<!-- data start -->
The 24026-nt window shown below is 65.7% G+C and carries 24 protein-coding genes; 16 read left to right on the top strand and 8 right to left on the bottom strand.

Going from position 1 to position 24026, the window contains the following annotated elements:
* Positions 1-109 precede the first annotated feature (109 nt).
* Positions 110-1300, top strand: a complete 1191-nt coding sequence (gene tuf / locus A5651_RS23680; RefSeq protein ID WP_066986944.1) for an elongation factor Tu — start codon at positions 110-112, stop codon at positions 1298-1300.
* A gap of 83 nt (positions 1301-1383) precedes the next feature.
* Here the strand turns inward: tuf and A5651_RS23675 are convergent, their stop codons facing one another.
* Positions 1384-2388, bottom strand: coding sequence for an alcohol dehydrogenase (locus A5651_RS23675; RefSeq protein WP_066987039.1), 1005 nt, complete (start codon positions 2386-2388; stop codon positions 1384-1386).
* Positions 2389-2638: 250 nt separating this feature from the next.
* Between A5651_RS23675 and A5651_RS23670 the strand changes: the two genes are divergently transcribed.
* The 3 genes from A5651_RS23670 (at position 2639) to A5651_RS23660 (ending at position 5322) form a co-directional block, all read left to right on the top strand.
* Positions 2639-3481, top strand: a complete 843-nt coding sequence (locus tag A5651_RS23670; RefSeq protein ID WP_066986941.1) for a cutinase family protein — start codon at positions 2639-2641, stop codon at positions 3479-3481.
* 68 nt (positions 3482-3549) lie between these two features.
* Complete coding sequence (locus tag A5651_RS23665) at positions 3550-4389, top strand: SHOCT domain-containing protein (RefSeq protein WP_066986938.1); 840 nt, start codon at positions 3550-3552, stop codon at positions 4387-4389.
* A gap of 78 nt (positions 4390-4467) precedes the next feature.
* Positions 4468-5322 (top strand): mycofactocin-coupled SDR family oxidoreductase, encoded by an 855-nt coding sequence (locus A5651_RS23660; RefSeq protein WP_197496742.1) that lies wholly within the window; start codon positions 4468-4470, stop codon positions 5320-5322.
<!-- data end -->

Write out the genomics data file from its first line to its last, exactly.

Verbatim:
The 24026-nt window shown below is 65.7% G+C and carries 24 protein-coding genes; 16 read left to right on the top strand and 8 right to left on the bottom strand.

Going from position 1 to position 24026, the window contains the following annotated elements:
* Positions 1-109 precede the first annotated feature (109 nt).
* Positions 110-1300, top strand: a complete 1191-nt coding sequence (gene tuf / locus A5651_RS23680; RefSeq protein ID WP_066986944.1) for an elongation factor Tu — start codon at positions 110-112, stop codon at positions 1298-1300.
* A gap of 83 nt (positions 1301-1383) precedes the next feature.
* Here the strand turns inward: tuf and A5651_RS23675 are convergent, their stop codons facing one another.
* Positions 1384-2388, bottom strand: coding sequence for an alcohol dehydrogenase (locus A5651_RS23675; RefSeq protein WP_066987039.1), 1005 nt, complete (start codon positions 2386-2388; stop codon positions 1384-1386).
* Positions 2389-2638: 250 nt separating this feature from the next.
* Between A5651_RS23675 and A5651_RS23670 the strand changes: the two genes are divergently transcribed.
* The 3 genes from A5651_RS23670 (at position 2639) to A5651_RS23660 (ending at position 5322) form a co-directional block, all read left to right on the top strand.
* Positions 2639-3481, top strand: a complete 843-nt coding sequence (locus tag A5651_RS23670; RefSeq protein ID WP_066986941.1) for a cutinase family protein — start codon at positions 2639-2641, stop codon at positions 3479-3481.
* 68 nt (positions 3482-3549) lie between these two features.
* Complete coding sequence (locus tag A5651_RS23665) at positions 3550-4389, top strand: SHOCT domain-containing protein (RefSeq protein WP_066986938.1); 840 nt, start codon at positions 3550-3552, stop codon at positions 4387-4389.
* A gap of 78 nt (positions 4390-4467) precedes the next feature.
* Positions 4468-5322 (top strand): mycofactocin-coupled SDR family oxidoreductase, encoded by an 855-nt coding sequence (locus A5651_RS23660; RefSeq protein WP_197496742.1) that lies wholly within the window; start codon positions 4468-4470, stop codon positions 5320-5322.